Don't believe the hype that sensationalizes the sale of some independent advisory firms.
That's the main message delivered in a new research paper based on the experiences of six large registered investment advisers, which calls some transactions “more myth than reality.”
The industry is doing advisers a disservice by playing up transactions that boast of “incredible outcomes” for the owners who sell the firms. What's more, there is a lack of disclosure about the actual terms of advisory firm merger transactions, according to the paper, issued on Tuesday by the Alliance for Registered Investment Advisors.
Large deals, like the recent merger of Buckingham Family of Financial Services with Founders Financial Network LLC to create a $17 billion firm, get more media attention and give some advisers the false expectation that they can do the same whenever they're ready, said Matt Cooper, president of Beacon Pointe Wealth Advisors LLC, an aRIA member.
National acquirers such as HighTower Advisors LLC, Focus Financial Partners LLC and United Capital Financial Partners LLC have been aggressively recruiting partner firms, which receive cash in exchange for giving a stake to the aggregator.
“Advisers see these big transactions out there in the news and they say 'all I have to do is turn around and sell my business,'” said Mr. Cooper. “But in reality it's very hard for a firm that isn't exactly like the one being sold to base their sale on the same valuation; you have to dig in firm by firm.”
The larger firms tend to be the ones that have developed a self-sustaining business, with a focus on cash flow, a firm-level brand and long-term business planning — and those are elements that a buyer looks for and values highly, Mr. Cooper said. Firms that run an “annuity-type practice,” in which the owner builds a firm with consistent cash flow, can't sell that business for as much because the firm isn't likely to be worth very much without that owner at the helm, he added.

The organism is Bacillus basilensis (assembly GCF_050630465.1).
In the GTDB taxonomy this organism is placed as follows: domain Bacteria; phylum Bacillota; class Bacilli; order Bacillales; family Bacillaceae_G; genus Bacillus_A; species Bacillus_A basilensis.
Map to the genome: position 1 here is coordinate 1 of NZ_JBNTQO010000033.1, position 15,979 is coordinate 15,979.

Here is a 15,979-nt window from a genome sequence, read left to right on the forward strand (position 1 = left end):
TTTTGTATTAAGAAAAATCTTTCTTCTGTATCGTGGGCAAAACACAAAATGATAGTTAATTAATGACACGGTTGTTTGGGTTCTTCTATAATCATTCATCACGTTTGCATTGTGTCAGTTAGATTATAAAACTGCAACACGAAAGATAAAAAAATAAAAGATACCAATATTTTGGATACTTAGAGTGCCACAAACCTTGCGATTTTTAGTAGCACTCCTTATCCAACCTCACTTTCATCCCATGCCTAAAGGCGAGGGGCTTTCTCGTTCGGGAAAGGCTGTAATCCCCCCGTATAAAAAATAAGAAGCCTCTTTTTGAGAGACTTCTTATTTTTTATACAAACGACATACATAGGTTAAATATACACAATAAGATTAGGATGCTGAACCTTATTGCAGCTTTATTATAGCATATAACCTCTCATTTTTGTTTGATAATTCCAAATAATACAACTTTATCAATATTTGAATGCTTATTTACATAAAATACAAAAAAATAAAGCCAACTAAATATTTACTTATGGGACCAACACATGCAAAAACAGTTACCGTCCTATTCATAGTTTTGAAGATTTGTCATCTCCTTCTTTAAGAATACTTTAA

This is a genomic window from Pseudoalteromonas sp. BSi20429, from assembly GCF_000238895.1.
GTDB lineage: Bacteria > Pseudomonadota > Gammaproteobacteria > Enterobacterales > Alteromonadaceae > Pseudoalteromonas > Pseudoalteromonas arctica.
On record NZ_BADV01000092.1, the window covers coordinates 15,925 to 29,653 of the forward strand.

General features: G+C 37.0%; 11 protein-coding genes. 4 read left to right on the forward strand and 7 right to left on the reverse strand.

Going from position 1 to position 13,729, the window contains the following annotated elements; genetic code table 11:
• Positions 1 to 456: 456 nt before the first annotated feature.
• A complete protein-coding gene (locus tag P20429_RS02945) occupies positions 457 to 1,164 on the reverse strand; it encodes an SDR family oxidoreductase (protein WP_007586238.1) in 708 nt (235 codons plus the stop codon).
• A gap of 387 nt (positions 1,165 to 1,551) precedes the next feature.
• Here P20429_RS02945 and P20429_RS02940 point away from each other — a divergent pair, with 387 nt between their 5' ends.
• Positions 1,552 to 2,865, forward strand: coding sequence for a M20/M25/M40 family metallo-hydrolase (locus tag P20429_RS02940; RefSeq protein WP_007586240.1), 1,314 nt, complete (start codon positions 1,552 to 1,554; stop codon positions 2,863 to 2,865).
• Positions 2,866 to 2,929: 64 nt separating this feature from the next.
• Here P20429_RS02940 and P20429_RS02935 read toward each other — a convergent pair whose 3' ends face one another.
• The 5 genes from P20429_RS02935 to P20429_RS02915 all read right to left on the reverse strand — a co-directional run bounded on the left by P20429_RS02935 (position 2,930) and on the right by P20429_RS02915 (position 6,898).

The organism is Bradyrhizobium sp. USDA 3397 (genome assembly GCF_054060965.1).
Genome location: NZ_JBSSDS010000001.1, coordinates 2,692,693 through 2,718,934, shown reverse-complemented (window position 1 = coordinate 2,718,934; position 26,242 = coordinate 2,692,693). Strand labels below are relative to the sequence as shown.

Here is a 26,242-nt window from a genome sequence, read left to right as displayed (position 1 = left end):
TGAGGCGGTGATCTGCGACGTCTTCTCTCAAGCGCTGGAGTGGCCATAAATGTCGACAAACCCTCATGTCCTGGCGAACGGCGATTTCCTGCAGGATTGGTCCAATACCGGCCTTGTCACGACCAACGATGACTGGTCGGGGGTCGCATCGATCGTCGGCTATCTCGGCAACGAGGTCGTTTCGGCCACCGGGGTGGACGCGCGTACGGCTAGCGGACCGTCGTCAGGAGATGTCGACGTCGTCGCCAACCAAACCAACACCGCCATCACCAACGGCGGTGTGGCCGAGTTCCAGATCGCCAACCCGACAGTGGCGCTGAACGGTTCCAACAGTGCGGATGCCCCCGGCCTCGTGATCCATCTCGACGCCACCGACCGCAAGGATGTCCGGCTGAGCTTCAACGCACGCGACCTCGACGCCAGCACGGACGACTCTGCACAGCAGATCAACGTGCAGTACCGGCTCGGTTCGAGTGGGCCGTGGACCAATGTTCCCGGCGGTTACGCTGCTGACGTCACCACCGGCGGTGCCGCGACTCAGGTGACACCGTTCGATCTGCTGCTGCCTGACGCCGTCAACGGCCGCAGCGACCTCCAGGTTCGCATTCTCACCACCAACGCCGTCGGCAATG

“What they don't realize is if you aren't constantly growing your business and adding new, younger clients, the value of your business is actually degrading,” Mr. Cooper said.
One mistake advisers make is not recognizing that the value of each revenue dollar is not equal and can be worth more or less depending on factors like the age of the adviser's clients, the age of the adviser and whether that dollar of revenue is linked to the sale of a product or service, the industry paper said.
Other characteristics also hold down the value of some firms, according to the paper.
“Advisory firms that lack scale, have client relationships tied to owners or a small group of professionals, or lack business acumen are unlikely to generate any real business or enterprise value from an external buyer's perspective,” it said.
The aRIA is composed of six RIA firms that manage a combined $20 billion in client assets, plus an advisory consulting firm. This paper, sponsored by Weitz Funds, is the first of four planned white papers about firm valuation and exit paths.
The association includes Mr. Cooper, Brent Brodeski, CEO of Savant Capital Management; John Burns, principal at Exencial Wealth Advisors, Ron Carson, CEO of Carson Wealth Management Group, Jeff Concepcion, CEO of Stratos Wealth Partners Ltd., and Neal Simon, CEO of Highline Wealth Management LLC.
Some of the firms involved with the group, including Exencial, plan to continue expanding their own businesses through mergers. Excencial wants to be a major player in the Southeast. Beacon Pointe, according to Mr. Cooper, also plans to add partners this year.